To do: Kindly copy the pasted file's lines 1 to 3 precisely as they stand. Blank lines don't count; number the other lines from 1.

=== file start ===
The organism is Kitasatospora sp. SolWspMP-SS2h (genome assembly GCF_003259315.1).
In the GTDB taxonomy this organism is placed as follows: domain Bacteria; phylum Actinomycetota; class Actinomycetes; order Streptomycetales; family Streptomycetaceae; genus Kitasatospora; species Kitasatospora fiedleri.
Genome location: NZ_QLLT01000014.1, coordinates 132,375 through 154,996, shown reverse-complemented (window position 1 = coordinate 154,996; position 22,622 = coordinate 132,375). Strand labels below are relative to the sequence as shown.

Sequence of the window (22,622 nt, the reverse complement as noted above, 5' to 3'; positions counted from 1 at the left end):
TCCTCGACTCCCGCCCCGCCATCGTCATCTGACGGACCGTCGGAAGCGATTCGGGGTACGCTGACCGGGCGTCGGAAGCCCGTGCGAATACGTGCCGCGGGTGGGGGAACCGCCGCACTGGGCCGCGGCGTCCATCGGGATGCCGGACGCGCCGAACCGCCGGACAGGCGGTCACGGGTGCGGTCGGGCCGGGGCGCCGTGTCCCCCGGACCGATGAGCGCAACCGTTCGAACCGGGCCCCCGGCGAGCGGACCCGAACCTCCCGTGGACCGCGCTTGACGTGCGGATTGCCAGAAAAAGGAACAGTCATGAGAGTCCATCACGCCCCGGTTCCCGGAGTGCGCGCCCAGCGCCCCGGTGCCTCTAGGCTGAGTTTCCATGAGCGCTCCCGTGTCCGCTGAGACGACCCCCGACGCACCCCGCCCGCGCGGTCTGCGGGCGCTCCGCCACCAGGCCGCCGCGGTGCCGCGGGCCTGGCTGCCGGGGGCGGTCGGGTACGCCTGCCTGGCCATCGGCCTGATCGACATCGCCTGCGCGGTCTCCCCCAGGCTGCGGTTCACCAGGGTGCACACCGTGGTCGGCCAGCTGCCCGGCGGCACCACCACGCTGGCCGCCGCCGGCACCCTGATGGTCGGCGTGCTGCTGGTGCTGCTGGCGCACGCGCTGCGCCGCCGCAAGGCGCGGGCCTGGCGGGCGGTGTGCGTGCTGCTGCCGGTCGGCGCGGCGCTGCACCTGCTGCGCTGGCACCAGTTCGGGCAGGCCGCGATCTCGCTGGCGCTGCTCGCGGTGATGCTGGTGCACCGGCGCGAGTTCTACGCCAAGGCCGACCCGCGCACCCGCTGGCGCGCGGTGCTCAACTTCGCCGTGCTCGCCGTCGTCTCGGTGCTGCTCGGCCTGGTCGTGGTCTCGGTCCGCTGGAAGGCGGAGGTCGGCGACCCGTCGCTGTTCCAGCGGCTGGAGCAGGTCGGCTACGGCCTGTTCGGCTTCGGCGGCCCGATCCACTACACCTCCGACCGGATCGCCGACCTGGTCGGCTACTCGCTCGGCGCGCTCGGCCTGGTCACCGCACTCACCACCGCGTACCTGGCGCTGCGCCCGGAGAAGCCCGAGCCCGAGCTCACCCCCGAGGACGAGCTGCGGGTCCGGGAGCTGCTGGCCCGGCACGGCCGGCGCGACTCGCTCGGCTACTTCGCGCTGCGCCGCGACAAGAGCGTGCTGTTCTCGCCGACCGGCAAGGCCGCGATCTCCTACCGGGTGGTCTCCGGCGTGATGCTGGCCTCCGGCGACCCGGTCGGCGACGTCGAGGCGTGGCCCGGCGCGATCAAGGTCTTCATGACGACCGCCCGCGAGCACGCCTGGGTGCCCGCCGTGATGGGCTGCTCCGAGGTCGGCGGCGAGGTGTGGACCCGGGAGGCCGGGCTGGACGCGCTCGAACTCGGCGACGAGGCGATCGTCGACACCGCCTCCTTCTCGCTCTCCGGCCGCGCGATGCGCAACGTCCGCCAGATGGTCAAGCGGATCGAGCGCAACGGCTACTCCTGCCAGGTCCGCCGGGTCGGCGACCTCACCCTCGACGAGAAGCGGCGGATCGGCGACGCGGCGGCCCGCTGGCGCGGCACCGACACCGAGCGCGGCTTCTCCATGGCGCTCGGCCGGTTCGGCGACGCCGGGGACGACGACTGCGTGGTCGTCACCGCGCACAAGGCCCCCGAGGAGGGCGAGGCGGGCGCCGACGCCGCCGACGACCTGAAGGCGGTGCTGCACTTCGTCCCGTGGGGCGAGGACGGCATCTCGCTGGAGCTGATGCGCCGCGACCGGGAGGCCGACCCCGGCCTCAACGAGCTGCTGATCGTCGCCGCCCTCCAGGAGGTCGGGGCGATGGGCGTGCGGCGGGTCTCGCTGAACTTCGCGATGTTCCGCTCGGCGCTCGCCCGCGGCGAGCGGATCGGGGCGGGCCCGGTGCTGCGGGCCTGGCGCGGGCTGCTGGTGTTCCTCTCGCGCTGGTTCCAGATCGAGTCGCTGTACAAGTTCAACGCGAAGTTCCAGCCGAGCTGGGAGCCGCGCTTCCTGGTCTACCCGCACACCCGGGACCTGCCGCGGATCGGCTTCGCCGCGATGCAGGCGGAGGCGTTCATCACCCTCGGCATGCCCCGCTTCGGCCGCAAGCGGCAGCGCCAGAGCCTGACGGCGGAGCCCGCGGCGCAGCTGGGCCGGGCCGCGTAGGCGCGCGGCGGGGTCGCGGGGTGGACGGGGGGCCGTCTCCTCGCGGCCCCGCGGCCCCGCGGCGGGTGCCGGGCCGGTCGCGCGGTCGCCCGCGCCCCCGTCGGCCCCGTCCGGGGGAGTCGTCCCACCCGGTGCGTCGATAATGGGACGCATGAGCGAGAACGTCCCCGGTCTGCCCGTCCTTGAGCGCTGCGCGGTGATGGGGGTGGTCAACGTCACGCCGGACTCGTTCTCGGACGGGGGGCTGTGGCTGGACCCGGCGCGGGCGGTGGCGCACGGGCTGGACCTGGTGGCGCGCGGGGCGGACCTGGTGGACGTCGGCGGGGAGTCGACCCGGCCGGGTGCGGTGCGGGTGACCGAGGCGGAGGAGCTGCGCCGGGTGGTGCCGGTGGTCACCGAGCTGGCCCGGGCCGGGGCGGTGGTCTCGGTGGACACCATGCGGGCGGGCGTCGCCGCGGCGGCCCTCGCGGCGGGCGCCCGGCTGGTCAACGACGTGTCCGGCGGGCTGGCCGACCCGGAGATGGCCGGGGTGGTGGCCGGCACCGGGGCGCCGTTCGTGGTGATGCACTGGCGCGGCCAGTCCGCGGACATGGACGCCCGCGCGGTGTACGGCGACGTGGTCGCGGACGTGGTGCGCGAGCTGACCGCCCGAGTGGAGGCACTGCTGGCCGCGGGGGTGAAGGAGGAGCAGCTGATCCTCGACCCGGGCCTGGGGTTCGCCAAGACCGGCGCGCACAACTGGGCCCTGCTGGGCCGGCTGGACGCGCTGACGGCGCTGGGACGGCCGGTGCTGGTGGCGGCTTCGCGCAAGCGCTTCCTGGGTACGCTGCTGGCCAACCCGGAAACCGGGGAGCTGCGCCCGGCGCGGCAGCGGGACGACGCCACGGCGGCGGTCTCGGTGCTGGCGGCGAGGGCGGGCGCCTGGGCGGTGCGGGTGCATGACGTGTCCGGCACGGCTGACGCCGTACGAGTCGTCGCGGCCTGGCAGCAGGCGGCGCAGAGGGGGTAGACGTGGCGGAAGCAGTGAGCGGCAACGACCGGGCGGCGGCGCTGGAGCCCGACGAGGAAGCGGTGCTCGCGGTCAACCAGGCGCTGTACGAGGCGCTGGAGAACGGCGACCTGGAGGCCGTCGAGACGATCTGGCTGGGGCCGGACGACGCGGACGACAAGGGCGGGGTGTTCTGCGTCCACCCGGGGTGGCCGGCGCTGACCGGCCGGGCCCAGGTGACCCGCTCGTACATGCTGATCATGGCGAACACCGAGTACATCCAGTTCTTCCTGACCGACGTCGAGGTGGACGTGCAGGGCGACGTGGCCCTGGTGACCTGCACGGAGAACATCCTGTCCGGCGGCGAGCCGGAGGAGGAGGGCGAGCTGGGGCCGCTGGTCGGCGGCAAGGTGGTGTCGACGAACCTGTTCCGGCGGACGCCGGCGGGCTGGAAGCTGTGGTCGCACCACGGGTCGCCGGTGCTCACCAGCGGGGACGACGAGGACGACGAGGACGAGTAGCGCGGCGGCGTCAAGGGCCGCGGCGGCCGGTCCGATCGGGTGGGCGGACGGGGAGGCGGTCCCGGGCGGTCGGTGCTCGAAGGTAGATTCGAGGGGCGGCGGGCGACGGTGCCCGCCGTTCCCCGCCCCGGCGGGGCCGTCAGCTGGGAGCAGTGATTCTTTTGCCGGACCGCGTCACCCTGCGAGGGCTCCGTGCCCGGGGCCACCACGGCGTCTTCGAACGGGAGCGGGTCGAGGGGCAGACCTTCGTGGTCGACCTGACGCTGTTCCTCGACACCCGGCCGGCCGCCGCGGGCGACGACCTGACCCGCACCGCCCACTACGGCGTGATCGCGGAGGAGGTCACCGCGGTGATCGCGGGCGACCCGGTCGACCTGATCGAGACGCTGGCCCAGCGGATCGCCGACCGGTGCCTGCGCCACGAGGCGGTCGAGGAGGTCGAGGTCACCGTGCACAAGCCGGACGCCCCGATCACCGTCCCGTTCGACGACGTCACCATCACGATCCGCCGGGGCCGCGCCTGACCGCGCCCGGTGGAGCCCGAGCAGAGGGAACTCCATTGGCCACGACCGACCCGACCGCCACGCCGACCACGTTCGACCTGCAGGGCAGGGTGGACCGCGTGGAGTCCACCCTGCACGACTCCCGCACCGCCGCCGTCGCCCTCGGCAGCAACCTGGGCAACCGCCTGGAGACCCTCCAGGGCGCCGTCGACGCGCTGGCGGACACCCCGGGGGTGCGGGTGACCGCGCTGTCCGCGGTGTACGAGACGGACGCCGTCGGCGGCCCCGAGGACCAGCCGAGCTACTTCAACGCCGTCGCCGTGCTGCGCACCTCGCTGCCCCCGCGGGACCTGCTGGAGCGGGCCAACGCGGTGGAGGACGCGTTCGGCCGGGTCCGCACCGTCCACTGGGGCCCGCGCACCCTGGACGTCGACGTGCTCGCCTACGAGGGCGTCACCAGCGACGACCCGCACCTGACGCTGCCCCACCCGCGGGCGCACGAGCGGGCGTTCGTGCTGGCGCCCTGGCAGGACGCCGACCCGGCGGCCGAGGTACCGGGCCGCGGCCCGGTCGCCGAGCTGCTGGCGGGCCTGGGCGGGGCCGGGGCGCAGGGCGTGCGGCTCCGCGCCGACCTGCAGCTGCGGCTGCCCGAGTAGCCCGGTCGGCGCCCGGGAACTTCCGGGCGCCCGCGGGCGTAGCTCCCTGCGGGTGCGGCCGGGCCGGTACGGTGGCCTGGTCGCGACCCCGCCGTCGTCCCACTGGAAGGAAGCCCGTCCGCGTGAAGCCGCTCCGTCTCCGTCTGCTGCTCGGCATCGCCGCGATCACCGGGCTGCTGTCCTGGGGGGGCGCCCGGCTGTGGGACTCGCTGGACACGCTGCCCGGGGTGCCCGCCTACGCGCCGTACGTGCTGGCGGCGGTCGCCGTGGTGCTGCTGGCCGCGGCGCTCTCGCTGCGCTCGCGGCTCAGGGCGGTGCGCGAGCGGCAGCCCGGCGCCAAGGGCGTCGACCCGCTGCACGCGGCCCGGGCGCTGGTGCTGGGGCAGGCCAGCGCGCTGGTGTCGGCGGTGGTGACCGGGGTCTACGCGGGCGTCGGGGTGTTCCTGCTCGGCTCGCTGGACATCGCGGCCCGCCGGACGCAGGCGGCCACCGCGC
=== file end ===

The organism is Kitasatospora sp. SolWspMP-SS2h (genome assembly GCF_003259315.1).
In the GTDB taxonomy this organism is placed as follows: domain Bacteria; phylum Actinomycetota; class Actinomycetes; order Streptomycetales; family Streptomycetaceae; genus Kitasatospora; species Kitasatospora fiedleri.
Genome location: NZ_QLLT01000014.1, coordinates 132,375 through 154,996, shown reverse-complemented (window position 1 = coordinate 154,996; position 22,622 = coordinate 132,375). Strand labels below are relative to the sequence as shown.